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TRadam
member (38)member
 
06/26/2022 10:17AM  
I’m a an owner of the 12x12 Nemo Bugout and decided I didn’t need that much room for just my wife and I when we canoe as a just couple, nor did I want the extra weight/bulk. After striking out on finding the Nemo 9x9 anywhere to buy, I decided to purchase the Eureka! CT11 which is 7.5x7.5. Honestly, I like the design of the Eureka! better. Both the Nemo and Eureka! Hang the same way and feature a three zipper approach so you can hang inside in a hammock. However, with the Eureka!, along the bottom, there are large flaps (Called a sod cloth in a wall tent) that lay inside. At the corners, there are Velcro tabs to square up the bottom using the flaps themselves. Just place some rocks on the flaps, and the screen tent is secure and no bugs or critters get inside. As far as I can see, it is well made, lots of corner reinforcements and tabs to roll up the screen to use only as a tarp. It was a blessing to have on our recent trip as the bugs were very hungry. I highly recommend the Eureka! CT11 for one or two person trips.

The Nemo will remain in our car camping tool kit as it is awesome for larger groups and going over picnic tables.
 
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ockycamper
distinguished member(949)distinguished memberdistinguished memberdistinguished memberdistinguished member
 
06/28/2022 04:17PM  
Web site shows it weighs 7 lbs. That would be in addition to your tent, mats or cots, etc. Wouldn't it be easier to go at a time there are no bugs?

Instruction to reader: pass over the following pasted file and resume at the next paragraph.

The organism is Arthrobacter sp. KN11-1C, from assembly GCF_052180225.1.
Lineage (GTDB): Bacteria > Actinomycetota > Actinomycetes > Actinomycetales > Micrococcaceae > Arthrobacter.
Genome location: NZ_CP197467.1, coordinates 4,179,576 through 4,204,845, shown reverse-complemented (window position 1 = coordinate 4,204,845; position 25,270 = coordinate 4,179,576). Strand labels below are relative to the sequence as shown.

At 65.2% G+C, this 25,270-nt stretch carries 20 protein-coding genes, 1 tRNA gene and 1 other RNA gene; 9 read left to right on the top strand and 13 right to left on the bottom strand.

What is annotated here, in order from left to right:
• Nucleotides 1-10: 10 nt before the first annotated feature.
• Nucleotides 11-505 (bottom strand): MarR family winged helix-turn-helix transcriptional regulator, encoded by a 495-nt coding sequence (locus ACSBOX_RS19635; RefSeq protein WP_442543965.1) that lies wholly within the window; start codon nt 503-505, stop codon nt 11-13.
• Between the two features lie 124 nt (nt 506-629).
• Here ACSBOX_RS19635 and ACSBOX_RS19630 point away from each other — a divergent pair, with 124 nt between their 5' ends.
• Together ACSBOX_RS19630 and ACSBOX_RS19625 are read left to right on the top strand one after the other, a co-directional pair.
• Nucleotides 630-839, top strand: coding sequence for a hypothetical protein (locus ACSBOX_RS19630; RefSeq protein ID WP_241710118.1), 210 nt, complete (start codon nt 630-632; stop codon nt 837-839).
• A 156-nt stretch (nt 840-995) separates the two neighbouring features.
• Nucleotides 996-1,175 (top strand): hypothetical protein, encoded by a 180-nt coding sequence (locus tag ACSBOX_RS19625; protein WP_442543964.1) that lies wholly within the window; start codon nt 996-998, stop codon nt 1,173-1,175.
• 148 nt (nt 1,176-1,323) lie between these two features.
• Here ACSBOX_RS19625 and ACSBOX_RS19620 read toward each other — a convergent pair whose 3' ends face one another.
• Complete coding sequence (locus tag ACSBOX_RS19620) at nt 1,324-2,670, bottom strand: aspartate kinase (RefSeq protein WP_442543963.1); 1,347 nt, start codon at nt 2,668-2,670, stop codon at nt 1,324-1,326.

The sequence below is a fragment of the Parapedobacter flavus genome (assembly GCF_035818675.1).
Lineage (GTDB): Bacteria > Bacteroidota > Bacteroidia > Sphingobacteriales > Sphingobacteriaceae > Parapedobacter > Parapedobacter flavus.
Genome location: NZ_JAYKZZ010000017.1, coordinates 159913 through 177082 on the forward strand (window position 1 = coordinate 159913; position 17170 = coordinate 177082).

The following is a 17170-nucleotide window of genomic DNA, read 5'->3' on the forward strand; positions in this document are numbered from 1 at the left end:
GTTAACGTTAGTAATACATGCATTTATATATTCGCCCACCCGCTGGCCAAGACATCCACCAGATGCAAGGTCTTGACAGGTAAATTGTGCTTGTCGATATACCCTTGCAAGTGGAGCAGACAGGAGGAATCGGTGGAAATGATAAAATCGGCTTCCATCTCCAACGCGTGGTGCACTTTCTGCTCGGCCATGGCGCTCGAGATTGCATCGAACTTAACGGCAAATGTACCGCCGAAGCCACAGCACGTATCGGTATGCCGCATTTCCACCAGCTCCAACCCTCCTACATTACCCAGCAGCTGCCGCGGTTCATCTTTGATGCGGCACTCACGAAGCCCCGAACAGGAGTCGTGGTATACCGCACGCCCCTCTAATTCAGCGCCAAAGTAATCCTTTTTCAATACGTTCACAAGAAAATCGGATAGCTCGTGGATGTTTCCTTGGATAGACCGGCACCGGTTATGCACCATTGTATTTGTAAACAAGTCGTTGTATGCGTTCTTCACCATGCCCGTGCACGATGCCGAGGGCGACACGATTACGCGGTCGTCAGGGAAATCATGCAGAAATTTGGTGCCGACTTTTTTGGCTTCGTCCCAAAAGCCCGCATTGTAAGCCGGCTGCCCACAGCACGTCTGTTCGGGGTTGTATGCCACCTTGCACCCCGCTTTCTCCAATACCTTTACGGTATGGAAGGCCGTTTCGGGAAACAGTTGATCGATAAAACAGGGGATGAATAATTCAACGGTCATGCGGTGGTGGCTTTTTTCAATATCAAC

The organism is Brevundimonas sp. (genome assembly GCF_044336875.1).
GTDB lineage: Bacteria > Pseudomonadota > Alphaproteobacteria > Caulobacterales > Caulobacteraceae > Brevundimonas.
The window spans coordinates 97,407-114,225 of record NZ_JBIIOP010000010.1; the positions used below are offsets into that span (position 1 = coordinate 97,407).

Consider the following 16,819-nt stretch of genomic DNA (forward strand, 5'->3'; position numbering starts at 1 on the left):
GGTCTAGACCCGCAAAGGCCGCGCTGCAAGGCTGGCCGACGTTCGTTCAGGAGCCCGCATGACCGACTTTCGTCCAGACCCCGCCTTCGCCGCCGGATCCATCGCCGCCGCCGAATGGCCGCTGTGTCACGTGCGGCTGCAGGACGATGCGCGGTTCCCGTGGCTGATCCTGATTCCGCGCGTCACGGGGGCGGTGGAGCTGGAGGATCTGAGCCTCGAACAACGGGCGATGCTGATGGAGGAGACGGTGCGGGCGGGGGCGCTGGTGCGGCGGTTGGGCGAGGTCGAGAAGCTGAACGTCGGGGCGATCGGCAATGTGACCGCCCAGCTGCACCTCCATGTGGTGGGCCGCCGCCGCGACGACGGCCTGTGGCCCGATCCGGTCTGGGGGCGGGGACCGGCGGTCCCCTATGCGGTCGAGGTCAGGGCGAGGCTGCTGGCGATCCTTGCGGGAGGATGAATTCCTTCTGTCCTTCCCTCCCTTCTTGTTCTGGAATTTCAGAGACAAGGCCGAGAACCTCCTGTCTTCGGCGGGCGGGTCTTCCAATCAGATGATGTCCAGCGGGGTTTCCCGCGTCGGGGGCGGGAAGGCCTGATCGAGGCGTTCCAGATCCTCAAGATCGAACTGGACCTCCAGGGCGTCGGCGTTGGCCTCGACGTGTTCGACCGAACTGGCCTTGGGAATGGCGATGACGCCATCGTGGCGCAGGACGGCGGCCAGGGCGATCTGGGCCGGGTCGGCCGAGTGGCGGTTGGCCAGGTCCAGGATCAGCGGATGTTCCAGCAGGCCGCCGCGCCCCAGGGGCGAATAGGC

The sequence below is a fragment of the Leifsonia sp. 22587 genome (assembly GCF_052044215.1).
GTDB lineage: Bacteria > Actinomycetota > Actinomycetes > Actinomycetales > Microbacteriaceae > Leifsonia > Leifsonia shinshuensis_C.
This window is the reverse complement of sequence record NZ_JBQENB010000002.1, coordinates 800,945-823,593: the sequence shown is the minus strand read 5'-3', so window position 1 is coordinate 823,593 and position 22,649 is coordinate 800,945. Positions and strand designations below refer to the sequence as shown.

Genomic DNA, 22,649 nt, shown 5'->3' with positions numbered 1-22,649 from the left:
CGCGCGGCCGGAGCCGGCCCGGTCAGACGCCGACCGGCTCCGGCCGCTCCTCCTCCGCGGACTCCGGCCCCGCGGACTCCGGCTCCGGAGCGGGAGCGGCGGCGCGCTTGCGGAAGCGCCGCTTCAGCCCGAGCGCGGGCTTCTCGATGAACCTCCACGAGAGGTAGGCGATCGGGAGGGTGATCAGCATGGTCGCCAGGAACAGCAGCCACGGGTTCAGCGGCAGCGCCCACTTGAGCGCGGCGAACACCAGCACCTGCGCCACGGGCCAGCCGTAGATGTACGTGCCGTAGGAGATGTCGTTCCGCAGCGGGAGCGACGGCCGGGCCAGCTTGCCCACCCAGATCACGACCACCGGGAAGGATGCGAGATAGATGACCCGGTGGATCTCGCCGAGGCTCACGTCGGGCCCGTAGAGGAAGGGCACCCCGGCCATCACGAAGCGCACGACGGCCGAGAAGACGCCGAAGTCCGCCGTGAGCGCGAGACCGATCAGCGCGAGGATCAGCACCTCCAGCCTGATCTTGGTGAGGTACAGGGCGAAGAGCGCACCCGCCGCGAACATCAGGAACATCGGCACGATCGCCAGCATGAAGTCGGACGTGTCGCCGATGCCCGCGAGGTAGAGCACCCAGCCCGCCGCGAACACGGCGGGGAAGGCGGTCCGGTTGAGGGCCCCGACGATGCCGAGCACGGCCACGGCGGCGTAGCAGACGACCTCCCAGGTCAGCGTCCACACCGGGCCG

Banksiana
distinguished member(2593)distinguished memberdistinguished memberdistinguished memberdistinguished member
 
06/28/2022 05:23PM  
Your weight specs are off. The CT 11 weighs in at just under 5#, the CT 13 weighs in a few ounces below 6#. A 9X9 Nemo Bugout is about 5# even. CCS 10x10 shelter is 4.5# but on a whole other level of quality in material and construction.

When the bugs descend a screen house means more time to linger. Going in season without bugs has disadvantages as well (generally more difficult swimming). When you need it the weight seems well worth it.
 
06/28/2022 05:30PM  
Sounds like you found a winner! with the Eureka!
 
ockycamper
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06/28/2022 05:35PM  
Makes sense. However, our group is mostly in their 50's and 60's. Not a lot of swimming going on. They would rather go when there are no people. . .and . . .no bugs
 
Banksiana
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06/28/2022 08:32PM  
I'm mostly in my 60's and love swimming in the deep clear lakes of the Quetico.